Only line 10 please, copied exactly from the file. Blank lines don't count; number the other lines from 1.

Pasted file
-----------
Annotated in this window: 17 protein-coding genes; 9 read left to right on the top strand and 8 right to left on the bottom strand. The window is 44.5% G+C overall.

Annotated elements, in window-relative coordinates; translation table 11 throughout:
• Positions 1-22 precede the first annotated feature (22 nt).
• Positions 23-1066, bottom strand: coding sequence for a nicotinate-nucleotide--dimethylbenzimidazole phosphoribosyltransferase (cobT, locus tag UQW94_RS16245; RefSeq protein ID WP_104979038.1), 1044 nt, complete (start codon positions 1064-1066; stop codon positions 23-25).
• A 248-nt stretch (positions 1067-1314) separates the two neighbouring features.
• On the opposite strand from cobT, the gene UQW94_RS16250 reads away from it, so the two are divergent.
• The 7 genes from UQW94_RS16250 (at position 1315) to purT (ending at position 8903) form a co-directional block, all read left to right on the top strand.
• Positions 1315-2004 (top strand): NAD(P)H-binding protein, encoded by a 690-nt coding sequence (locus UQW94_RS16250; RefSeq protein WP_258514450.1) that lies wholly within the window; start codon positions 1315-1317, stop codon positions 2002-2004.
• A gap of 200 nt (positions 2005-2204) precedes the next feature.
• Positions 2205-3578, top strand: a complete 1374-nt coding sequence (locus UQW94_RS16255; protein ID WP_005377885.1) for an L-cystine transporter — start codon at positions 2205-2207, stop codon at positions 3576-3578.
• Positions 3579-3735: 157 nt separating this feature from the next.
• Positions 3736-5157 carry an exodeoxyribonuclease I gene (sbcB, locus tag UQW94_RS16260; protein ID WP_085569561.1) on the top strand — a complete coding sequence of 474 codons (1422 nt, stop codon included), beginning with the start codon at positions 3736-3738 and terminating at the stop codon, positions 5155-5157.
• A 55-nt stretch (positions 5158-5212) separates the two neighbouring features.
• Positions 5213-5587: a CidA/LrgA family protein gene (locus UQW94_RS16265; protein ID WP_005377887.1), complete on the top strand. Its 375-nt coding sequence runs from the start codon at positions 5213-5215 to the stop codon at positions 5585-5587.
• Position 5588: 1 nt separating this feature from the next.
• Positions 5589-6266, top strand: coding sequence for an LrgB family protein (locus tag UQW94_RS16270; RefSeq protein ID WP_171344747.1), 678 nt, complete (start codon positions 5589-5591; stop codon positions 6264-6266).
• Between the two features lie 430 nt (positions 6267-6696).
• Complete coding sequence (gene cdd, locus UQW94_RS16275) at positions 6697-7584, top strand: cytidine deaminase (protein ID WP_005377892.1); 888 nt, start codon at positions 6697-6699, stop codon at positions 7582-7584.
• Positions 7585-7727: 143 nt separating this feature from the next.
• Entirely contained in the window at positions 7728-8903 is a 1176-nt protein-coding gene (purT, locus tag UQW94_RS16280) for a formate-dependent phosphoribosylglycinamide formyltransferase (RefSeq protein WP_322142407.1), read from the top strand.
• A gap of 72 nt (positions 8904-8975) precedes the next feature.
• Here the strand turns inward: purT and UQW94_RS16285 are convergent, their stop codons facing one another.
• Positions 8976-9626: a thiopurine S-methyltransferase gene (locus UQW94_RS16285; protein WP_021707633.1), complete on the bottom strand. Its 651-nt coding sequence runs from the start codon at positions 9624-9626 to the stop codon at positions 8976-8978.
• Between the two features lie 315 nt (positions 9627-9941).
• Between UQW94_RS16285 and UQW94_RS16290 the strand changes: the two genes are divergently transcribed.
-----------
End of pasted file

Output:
• Positions 2205-3578, top strand: a complete 1374-nt coding sequence (locus UQW94_RS16255; protein ID WP_005377885.1) for an L-cystine transporter — start codon at positions 2205-2207, stop codon at positions 3576-3578.